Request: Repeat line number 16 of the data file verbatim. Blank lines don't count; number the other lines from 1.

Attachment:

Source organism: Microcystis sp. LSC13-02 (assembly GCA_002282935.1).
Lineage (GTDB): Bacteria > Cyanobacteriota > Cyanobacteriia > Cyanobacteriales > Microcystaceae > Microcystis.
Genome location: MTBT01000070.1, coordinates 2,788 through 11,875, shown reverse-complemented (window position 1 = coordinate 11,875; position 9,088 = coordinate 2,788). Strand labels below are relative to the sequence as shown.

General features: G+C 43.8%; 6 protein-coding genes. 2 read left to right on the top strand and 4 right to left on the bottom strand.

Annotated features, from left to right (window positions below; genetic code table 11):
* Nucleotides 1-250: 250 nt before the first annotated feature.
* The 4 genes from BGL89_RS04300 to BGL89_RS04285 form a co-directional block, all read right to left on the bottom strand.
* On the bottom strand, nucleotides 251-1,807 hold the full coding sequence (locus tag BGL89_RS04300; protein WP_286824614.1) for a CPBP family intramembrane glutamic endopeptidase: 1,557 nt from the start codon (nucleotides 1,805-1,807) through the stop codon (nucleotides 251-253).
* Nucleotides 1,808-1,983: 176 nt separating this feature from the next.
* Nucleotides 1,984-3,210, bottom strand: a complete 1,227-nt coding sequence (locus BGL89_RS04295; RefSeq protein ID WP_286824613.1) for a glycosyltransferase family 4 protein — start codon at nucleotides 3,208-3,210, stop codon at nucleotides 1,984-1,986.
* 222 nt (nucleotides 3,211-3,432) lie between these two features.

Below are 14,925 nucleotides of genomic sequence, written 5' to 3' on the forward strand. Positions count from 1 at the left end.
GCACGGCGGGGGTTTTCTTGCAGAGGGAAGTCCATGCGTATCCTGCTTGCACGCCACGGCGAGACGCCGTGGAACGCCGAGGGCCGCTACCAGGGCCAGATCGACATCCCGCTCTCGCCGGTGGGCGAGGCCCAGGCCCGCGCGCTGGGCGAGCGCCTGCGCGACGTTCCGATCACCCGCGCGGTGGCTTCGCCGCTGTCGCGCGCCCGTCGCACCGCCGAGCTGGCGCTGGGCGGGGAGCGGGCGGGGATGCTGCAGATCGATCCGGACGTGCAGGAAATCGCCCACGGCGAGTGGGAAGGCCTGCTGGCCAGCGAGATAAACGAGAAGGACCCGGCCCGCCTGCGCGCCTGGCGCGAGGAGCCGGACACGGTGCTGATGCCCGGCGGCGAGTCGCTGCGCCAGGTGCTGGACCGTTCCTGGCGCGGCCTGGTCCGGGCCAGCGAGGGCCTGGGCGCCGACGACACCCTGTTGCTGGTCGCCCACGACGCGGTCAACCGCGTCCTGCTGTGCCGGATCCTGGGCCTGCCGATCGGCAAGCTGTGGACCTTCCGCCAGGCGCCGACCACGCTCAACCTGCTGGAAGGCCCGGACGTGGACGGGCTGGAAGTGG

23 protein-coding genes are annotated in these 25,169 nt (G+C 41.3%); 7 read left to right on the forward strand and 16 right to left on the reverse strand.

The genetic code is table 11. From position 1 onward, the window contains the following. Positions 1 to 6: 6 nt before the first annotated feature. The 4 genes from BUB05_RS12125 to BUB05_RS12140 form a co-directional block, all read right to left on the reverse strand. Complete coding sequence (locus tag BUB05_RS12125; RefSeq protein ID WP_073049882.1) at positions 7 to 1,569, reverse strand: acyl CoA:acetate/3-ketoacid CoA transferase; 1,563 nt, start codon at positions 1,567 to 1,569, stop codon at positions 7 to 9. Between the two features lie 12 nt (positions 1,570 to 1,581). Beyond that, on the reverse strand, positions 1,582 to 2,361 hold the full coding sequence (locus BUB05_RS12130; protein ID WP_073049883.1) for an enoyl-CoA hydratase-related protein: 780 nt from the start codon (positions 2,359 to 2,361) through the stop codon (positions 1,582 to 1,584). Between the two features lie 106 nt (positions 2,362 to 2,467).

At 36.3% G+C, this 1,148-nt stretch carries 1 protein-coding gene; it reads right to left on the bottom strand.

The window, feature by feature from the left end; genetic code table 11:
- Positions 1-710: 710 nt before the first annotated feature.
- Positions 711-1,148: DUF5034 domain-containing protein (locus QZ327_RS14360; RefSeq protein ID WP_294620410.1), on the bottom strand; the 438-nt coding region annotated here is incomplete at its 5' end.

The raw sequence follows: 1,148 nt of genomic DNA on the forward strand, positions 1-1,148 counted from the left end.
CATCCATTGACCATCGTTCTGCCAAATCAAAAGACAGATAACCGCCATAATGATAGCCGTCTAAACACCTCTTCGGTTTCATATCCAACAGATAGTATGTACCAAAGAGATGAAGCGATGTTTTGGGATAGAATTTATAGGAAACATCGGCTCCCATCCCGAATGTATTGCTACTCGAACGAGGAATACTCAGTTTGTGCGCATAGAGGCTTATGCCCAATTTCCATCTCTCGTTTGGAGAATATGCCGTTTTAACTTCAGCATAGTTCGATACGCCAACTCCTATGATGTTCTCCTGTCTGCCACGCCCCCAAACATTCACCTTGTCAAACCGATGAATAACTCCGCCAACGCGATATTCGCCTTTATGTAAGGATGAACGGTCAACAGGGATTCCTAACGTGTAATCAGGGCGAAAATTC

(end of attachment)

At 36.3% G+C, this 1,148-nt stretch carries 1 protein-coding gene; it reads right to left on the bottom strand.